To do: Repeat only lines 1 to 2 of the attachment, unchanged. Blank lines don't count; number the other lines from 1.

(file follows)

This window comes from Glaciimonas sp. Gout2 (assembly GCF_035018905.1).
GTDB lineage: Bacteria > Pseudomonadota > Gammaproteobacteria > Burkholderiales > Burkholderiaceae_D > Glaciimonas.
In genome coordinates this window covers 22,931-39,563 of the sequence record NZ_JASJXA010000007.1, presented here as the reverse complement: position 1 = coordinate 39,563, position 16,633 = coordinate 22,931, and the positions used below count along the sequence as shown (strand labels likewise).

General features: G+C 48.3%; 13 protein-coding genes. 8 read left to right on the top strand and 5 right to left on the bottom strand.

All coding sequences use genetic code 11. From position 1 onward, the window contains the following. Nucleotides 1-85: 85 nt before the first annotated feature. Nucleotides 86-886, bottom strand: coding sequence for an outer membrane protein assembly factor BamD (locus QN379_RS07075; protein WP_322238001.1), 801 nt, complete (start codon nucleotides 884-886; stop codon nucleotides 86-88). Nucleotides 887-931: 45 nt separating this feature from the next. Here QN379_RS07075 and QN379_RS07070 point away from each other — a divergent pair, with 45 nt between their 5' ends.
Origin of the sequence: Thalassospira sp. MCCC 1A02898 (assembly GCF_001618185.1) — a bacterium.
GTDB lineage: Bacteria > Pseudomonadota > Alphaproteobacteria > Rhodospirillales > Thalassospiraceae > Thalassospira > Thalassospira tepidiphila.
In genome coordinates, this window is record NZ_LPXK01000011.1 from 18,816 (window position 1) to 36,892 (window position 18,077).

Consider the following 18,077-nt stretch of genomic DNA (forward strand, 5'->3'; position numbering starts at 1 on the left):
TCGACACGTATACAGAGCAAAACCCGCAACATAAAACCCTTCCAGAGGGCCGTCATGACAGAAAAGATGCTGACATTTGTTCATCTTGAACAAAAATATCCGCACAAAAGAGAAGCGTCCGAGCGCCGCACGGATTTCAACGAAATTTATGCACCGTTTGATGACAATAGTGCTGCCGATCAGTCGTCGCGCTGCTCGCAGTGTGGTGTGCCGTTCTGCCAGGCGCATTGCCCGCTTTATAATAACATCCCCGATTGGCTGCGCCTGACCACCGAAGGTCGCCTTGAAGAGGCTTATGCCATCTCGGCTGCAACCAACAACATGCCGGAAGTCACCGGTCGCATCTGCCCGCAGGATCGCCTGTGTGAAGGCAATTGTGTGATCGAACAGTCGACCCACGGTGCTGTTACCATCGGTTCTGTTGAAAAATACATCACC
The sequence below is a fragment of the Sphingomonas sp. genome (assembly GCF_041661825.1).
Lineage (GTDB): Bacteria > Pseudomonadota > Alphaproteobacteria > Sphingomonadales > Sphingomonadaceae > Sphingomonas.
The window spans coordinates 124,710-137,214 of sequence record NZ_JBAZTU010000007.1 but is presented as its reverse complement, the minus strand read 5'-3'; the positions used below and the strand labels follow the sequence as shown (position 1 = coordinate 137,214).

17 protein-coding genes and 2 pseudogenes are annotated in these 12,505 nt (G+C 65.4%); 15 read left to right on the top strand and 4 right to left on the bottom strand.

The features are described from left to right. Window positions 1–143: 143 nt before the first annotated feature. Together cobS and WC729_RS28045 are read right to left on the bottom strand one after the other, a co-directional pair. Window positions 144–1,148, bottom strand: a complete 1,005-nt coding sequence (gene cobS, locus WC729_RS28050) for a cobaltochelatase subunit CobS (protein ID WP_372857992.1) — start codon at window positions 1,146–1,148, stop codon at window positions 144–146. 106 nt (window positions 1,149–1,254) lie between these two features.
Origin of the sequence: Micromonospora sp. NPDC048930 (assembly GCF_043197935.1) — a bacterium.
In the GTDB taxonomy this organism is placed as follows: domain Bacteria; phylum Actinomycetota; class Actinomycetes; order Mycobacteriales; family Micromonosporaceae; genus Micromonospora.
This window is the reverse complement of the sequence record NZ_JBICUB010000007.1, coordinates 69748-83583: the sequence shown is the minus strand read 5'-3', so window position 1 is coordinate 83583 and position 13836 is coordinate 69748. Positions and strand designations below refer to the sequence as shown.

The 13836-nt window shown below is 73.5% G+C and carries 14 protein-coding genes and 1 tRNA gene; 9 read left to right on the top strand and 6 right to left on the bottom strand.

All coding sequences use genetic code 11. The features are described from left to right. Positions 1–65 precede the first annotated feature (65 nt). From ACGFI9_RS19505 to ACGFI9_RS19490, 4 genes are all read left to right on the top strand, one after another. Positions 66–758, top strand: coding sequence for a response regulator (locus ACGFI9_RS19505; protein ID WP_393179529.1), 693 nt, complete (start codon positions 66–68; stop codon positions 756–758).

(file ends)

This window comes from Glaciimonas sp. Gout2 (assembly GCF_035018905.1).
GTDB lineage: Bacteria > Pseudomonadota > Gammaproteobacteria > Burkholderiales > Burkholderiaceae_D > Glaciimonas.